The Corner

Clinton And Obama On Trade: Believe One Thing, Say Another

I have a new story up on how the issue of trade created so much trouble for a top Obama aide (Austan Goolsbee) and the top Clinton aide (Mark Penn).  The problem, in both cases, is this:

Many staffers and surrogates, in both campaigns, simply don’t believe what Hillary Clinton and Barack Obama are saying about NAFTA, and free trade in general, on the campaign trail. But they can’t say so. “A lot of them are free traders, but during the Democratic primaries they stay in the closet,” one Democratic strategist who is not affiliated with either campaign told me Monday. “More the Clinton campaign than the Obama campaign, but probably both.”

When I asked Will Marshall, a key figure in the centrist New Democrat movement and head of the Progressive Policy Institute, what was going on, he seemed genuinely dismayed. “There has been a kind of willing suspension of rationality when it comes to the trade debate,” Marshall told me. “Apparently, the rule is that in the primaries, facts and evidence don’t matter, so bashing trade becomes a way of validating the emotions of people who feel stressed by global competition, and the facts get trampled underfoot in the process.”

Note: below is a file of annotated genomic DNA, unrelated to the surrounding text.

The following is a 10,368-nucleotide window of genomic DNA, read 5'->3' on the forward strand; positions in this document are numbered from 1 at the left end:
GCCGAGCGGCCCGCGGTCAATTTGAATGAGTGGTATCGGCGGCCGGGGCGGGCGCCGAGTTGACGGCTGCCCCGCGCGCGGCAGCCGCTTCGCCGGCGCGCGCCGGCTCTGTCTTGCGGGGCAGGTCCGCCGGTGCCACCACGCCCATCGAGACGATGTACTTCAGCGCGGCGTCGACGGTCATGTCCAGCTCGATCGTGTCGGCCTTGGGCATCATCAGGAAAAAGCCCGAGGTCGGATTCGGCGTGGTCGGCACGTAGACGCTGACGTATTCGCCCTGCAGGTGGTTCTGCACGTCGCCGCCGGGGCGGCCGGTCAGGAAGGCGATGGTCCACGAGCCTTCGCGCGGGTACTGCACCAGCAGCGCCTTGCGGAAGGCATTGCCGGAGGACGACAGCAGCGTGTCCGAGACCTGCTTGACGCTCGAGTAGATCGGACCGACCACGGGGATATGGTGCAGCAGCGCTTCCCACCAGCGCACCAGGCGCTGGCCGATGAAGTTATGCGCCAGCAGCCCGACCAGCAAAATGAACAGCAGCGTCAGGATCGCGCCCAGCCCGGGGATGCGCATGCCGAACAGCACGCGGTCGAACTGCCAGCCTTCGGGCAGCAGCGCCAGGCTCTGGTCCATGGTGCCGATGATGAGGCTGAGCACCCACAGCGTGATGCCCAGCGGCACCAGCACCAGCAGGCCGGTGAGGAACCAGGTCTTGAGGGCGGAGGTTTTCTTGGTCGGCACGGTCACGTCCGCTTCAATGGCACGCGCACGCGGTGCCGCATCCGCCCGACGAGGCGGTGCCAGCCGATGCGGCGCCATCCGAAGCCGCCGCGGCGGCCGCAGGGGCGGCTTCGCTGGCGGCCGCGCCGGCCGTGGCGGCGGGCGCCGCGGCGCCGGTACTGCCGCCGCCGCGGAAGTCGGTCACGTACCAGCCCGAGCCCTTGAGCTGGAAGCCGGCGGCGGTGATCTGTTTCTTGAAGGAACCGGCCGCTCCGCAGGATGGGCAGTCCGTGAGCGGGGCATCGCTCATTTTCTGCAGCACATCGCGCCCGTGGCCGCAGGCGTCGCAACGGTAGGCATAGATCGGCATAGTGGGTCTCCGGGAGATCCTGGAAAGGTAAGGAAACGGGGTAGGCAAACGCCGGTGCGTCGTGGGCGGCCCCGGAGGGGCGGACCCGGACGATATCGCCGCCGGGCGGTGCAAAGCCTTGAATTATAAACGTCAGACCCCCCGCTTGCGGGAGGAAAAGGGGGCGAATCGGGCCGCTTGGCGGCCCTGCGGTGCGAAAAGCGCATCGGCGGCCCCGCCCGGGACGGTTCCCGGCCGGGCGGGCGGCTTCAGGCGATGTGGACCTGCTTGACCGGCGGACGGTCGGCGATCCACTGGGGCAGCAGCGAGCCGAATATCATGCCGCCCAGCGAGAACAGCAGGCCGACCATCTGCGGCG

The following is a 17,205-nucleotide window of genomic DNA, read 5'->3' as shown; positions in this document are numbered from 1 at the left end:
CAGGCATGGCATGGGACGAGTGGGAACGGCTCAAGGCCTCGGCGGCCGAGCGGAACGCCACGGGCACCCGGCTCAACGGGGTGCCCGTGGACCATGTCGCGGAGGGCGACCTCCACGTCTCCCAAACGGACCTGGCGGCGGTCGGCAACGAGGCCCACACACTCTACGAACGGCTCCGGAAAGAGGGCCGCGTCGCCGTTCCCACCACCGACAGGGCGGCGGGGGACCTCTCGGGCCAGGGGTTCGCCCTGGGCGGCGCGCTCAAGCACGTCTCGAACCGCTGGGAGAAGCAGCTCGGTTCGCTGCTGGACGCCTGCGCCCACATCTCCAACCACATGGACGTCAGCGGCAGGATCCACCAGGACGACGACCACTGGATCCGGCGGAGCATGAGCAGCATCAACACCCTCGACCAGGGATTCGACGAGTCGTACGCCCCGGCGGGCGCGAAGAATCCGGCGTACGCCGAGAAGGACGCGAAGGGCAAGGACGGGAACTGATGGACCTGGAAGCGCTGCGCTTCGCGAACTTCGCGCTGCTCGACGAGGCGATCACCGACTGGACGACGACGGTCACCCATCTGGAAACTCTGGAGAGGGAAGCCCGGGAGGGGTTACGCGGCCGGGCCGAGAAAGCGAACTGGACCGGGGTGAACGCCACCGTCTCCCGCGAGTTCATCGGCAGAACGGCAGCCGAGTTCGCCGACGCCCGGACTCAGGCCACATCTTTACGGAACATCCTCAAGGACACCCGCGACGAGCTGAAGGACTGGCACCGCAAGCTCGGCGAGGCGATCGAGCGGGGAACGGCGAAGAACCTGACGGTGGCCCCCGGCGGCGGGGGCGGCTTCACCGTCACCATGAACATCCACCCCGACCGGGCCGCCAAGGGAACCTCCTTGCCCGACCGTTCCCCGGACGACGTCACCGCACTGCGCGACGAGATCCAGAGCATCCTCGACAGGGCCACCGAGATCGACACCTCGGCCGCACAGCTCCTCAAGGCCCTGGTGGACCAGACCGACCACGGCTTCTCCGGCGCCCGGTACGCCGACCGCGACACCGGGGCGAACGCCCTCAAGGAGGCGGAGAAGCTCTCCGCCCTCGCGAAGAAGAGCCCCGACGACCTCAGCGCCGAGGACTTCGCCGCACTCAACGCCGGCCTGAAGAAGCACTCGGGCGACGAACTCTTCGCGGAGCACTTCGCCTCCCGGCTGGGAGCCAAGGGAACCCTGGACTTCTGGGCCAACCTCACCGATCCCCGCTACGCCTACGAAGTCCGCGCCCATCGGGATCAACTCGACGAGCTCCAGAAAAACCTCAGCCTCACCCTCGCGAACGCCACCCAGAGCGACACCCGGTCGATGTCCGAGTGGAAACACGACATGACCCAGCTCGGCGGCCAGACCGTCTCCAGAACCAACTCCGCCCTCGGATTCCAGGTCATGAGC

But are serious figures in the Clinton and Obama campaigns saying things about trade that they simply don’t believe? “I can’t say that,” Marshall says. “But it seems unlikely that either a President Obama or a President Clinton would waste their political capital in their first 100 days trying to reopen a 15-year-old trade agreement with Mexico and Canada. I think it’s implausible that the next administration is going to try to renegotiate NAFTA. So let people draw their own conclusions.”

Byron York is is the author of The Vast Left Wing Conspiracy.

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